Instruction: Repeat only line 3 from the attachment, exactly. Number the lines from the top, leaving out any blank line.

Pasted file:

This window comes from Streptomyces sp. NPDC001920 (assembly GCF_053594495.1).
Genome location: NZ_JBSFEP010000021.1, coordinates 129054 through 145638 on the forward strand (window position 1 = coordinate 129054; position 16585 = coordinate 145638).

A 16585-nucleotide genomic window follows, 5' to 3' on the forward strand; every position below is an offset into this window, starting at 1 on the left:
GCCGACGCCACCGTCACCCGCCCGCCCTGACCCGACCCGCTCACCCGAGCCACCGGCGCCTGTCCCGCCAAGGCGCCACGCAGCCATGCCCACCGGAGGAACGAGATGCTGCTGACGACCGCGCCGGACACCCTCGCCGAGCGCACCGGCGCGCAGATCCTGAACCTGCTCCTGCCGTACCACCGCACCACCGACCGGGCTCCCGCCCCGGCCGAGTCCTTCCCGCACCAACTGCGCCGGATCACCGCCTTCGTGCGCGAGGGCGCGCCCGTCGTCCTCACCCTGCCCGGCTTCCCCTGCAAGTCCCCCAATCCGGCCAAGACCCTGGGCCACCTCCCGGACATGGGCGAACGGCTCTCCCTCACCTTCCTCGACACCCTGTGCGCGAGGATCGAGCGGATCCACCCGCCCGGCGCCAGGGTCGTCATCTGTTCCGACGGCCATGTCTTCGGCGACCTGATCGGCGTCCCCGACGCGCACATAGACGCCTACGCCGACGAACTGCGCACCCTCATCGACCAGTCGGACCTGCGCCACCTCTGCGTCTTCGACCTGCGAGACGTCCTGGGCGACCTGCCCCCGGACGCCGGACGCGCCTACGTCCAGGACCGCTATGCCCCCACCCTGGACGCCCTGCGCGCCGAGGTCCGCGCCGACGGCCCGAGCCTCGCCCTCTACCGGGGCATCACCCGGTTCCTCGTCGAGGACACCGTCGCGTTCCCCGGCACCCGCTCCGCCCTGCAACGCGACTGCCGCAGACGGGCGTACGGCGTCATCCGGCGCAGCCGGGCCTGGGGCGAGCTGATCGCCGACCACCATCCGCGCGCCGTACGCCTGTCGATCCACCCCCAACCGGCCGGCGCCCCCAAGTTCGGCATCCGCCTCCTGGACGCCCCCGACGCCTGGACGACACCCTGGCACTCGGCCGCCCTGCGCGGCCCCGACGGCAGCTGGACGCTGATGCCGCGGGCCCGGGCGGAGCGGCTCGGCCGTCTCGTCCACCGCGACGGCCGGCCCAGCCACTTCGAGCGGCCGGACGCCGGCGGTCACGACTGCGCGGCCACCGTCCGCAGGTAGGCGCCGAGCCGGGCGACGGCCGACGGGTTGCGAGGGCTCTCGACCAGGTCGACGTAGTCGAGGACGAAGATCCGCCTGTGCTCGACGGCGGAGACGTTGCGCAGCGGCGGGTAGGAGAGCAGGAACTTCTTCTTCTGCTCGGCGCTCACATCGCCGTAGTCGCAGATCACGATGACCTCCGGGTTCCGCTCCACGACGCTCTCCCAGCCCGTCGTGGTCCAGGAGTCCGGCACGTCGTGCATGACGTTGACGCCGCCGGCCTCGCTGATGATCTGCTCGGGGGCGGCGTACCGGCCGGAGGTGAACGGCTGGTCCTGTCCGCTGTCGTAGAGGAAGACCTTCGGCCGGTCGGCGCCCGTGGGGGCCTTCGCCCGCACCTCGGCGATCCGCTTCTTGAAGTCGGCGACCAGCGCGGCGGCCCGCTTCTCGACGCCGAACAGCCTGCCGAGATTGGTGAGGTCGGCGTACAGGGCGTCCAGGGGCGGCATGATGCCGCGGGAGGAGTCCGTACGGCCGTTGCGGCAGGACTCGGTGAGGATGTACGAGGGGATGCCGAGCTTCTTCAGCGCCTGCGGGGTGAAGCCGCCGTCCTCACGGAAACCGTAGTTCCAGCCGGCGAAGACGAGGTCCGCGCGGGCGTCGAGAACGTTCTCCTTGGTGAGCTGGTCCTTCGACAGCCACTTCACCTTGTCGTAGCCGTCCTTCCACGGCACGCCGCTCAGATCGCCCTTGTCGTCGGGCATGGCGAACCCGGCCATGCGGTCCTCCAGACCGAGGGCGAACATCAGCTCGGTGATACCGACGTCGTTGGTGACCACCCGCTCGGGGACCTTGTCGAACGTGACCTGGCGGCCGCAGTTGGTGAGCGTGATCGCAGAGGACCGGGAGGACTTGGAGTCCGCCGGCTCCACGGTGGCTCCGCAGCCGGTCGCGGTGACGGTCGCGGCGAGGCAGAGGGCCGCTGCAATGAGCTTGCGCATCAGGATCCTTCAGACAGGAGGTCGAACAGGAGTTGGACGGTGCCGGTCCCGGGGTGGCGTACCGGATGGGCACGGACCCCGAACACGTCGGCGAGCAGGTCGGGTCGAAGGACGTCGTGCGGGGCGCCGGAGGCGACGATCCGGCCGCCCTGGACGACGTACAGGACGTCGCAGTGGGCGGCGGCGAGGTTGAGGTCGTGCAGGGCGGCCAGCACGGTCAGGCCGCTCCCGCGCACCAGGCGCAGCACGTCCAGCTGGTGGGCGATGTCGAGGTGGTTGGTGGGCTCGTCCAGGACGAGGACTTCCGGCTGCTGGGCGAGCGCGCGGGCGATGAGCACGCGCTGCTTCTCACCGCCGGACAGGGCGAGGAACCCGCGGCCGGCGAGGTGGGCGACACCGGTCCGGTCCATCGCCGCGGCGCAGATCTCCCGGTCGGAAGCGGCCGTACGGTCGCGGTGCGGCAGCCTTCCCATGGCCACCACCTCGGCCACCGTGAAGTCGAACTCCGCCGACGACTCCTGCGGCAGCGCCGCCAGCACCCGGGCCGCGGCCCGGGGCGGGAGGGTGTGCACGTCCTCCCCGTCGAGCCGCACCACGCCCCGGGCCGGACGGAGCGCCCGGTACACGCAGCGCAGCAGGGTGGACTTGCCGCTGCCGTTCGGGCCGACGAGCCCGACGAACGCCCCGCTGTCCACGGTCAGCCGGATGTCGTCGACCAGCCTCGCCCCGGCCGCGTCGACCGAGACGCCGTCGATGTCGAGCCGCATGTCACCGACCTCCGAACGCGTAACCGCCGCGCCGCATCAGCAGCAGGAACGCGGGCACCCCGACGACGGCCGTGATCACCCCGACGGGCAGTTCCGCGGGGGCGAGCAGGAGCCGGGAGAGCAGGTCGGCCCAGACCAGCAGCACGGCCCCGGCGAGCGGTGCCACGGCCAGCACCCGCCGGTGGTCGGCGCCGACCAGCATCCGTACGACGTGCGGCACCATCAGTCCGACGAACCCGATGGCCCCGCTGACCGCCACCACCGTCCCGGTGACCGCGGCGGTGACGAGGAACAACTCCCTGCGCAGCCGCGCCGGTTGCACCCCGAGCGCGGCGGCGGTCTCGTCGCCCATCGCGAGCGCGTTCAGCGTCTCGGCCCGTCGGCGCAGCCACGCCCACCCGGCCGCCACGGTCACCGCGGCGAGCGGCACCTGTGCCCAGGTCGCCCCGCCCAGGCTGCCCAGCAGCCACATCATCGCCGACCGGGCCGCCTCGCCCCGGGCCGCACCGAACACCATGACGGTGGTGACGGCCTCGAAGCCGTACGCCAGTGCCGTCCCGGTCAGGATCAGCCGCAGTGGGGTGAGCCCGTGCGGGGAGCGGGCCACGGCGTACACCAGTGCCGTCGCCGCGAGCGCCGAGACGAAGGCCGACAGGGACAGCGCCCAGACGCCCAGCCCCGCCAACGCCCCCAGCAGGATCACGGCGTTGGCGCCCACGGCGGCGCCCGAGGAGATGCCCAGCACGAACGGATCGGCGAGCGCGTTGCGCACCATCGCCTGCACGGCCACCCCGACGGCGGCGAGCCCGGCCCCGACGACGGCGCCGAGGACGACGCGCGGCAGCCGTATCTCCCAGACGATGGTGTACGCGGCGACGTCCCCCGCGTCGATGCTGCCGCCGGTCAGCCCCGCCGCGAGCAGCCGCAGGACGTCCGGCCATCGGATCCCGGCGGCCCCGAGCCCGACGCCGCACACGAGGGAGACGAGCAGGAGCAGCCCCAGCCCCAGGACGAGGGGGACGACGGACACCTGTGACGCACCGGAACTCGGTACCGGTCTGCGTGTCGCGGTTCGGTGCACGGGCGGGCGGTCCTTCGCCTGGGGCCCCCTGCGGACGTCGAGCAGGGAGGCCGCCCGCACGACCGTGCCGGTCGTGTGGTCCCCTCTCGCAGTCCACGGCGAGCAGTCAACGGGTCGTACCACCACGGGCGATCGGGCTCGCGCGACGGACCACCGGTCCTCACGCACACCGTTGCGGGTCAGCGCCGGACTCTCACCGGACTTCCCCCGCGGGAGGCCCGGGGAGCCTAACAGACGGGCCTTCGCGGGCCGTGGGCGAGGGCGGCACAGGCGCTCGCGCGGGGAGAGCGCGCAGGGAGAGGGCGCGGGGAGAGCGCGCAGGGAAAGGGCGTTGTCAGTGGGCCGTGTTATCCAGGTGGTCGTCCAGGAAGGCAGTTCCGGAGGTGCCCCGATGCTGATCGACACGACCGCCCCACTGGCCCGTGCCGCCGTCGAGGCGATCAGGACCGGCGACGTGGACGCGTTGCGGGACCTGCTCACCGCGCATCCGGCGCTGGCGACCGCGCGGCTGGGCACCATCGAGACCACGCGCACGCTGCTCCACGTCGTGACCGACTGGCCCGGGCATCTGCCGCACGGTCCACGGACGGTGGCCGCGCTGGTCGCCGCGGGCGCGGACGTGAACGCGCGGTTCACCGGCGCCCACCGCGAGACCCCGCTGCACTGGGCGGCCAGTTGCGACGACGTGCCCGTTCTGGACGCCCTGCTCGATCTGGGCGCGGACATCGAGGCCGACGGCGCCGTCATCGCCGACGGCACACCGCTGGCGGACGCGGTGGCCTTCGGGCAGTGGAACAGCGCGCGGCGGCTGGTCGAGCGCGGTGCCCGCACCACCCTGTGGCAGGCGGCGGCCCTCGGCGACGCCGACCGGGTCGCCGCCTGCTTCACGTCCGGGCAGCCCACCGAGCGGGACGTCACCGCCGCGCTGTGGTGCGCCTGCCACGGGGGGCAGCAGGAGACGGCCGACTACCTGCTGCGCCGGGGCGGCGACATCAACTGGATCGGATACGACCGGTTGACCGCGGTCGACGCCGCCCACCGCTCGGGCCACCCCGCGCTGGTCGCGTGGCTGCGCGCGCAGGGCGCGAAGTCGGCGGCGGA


A 16585-nucleotide genomic window follows, 5' to 3' on the forward strand; every position below is an offset into this window, starting at 1 on the left: